Abstract: Deportation Threat and Infant Birth Weight: Evidence from California (Society for Social Work and Research 26th Annual Conference - Social Work Science for Racial, Social, and Political Justice)

203P Deportation Threat and Infant Birth Weight: Evidence from California

Friday, January 14, 2022
Marquis BR Salon 6, ML 2 (Marriott Marquis Washington, DC)
* noted as presenting author
Marci Ybarra, PhD, Associate Professor, University of Chicago, Chicago, IL
Angela Garcia, PhD, Assistant Professor, University of Chicago, IL
Youngjin Stephanie Hong, MSW, Student, University of Chicago, Chicago, IL
Prior research investigates the effects of immigration raids and restrictive state-level immigration laws on health, particularly on the birthweight of infants born to immigrant women (Novak, Geronimus, & Martinez-Cardoso, 2017; Torche & Sirios, 2018). These studies indicate the deleterious effects such “shocks” can have on infant health outcomes. Yet the Secure Communities (SC) program – which automatically screens people arrested by local law enforcement for immigration violations – as well as 287(g) – which is a non-automated interior enforcement precursor to SC – have varied in their implementation by time and place. Thus, this paper exploits variation in the implementation of the SC and 287(g) programs in California to examine the relationship between deportation threat and infant birthweight among immigrant women.

We use 2003, 2005, 2007, 2009, and 2011-2012 adult and child linked surveys from the California Health Interview Survey (CHIS). CHIS data was merged with county and birth year level data on immigration enforcement policy and demographics, which come from various sources including the Census Bureau and Transactional Records Access Clearinghouse (which tracks arrests and deportation removals by county). We use three measures of birthweight: birthweight, low birthweight (<2.5kg), and birthweight below 3kg. For our predictors, we aim to capture two primary channels through which deportation threat occurs: 1) the activation of immigration-related policies; and 2) the intensity of deportation threat. For the first channel, we create two measures – an indicator of the activation of SC and a four-level variable that indicates whether none, either SC or 287(g), or both policies were activated. For the second channel, we create a measure indicating (low-medium-high) level of removal rates due to SC. Using difference-in-difference methods, we test the interaction effect between deportation threat and mother’s citizenship status to disentangle the effects on birth weight among undocumented women.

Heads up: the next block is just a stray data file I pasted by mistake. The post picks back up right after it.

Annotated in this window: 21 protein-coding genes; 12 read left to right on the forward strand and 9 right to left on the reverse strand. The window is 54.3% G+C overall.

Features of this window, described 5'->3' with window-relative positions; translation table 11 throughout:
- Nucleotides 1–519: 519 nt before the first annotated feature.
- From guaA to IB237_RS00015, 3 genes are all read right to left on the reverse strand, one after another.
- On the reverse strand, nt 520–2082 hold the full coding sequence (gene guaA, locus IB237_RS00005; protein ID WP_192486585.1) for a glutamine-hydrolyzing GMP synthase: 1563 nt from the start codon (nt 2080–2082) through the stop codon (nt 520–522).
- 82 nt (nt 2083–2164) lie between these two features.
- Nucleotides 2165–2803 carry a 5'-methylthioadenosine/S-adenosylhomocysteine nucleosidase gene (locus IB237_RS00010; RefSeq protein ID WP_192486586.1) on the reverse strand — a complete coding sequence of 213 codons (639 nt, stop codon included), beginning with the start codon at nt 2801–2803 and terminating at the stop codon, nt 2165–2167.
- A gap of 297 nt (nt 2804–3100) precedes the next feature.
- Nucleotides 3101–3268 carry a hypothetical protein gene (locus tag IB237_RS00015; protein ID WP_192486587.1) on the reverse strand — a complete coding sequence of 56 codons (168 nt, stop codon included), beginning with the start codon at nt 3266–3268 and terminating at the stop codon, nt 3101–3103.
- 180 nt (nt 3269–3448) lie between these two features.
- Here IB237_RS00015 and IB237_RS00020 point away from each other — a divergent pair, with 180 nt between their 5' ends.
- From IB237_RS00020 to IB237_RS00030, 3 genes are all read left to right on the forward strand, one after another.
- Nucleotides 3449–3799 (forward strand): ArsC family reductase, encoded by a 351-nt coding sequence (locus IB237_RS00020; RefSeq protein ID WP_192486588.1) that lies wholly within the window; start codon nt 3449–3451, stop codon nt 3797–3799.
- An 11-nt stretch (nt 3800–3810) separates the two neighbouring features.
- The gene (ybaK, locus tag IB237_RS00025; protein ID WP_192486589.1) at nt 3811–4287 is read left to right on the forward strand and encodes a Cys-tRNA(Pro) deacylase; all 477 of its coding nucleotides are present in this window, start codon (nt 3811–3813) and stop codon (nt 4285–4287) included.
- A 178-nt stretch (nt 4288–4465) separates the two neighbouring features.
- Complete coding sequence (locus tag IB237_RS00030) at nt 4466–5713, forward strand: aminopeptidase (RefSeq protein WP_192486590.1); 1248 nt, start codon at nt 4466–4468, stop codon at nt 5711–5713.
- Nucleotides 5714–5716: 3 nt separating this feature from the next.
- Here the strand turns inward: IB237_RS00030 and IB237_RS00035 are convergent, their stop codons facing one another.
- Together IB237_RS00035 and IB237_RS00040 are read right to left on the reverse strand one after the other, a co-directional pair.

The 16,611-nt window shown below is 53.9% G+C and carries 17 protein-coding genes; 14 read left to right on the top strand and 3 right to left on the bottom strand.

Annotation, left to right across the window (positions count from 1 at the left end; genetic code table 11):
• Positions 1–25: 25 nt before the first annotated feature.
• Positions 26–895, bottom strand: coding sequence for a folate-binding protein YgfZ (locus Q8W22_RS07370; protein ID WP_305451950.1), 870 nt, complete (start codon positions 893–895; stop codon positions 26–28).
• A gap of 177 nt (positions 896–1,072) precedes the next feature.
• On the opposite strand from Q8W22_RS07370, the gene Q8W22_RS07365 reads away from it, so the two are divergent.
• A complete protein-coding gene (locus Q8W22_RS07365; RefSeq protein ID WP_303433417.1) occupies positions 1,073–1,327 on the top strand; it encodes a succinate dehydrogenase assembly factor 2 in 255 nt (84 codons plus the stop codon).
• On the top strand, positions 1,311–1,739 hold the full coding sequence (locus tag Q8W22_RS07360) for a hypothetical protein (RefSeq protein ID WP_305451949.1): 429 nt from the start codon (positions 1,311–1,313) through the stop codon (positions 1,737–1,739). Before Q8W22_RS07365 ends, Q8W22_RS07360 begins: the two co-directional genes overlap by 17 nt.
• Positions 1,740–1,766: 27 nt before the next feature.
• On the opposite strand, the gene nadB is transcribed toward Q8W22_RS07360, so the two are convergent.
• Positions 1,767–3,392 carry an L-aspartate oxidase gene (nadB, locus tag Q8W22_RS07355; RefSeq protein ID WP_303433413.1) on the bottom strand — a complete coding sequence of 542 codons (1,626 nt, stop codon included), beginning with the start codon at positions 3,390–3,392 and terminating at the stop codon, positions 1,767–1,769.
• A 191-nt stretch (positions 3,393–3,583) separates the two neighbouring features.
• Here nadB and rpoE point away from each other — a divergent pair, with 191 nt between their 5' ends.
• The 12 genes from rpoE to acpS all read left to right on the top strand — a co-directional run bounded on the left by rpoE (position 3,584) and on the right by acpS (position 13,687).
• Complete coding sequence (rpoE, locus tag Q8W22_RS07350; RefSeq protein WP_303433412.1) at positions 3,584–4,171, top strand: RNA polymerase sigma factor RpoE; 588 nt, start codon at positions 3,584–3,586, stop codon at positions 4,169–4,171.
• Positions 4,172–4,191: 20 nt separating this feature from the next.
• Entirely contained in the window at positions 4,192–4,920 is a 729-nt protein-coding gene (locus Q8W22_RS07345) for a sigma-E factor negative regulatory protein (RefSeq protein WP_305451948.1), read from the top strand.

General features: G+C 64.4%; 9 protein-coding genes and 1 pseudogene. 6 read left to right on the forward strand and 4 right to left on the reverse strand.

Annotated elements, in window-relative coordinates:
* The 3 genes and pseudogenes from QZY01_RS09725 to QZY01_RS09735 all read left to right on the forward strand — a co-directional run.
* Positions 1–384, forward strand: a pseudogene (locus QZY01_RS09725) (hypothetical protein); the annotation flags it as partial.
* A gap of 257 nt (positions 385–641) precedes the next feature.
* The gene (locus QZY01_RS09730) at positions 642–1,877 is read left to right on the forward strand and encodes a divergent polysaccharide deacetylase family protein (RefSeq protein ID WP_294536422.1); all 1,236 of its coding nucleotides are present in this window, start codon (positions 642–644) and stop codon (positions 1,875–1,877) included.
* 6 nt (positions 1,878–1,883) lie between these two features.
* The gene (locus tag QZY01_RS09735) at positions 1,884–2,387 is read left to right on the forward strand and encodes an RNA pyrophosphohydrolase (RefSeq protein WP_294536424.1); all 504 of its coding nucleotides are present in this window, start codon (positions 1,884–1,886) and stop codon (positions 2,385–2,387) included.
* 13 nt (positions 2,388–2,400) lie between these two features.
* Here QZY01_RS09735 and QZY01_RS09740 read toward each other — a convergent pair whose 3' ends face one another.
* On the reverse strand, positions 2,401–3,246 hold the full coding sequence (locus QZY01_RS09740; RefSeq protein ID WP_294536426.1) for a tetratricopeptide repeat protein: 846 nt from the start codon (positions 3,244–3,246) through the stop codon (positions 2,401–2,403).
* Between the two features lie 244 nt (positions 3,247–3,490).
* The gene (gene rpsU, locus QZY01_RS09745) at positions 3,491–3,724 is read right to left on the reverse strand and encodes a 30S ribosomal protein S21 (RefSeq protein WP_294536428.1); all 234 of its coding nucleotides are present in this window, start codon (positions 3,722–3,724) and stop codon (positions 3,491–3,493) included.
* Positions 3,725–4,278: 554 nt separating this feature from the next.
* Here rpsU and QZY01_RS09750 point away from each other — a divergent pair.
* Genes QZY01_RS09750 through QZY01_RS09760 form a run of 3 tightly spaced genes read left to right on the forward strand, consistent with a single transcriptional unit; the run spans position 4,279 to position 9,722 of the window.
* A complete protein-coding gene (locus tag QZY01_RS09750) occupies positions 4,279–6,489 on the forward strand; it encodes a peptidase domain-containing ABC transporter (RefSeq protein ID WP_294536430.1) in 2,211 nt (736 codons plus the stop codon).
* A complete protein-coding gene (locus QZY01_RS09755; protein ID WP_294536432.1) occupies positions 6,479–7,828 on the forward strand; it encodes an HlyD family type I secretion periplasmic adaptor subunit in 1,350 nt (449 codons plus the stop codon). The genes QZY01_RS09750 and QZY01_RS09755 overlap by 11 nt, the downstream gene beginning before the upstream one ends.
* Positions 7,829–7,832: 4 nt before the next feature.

Across all models, we find significant interaction effects for infants who were born after 1 year of the activation of restrictive immigration policies – i.e., the cohorts who have likely been exposed to the immigration policies in the prenatal period. Specifically, the model that uses the activation of SC shows that infants born to undocumented mothers have a higher probability of being low birth weight by 54 percentage points and have a lower birth weight by 1.28 kg compared to infants born to US-born citizen mothers. The model that uses the activation of 287(g) and SC implementation timing finds that SC is mostly driving the significant effects of deportation threat on birthweight outcomes. In addition, the model that uses the removal rate measure shows that the intensity of removal rate matters; compared to infants born to U.S. citizen mothers, infants born to undocumented mothers show poor birth outcomes to a larger degree when the removal rate is at the medium level compared to low levels.

Our analyses on deportation threat by time and place suggest everyday enforcement practices—in addition to “shocks” from raids and restrictive state legislation—are negatively related to birthweight of infants especially among those born to undocumented mothers.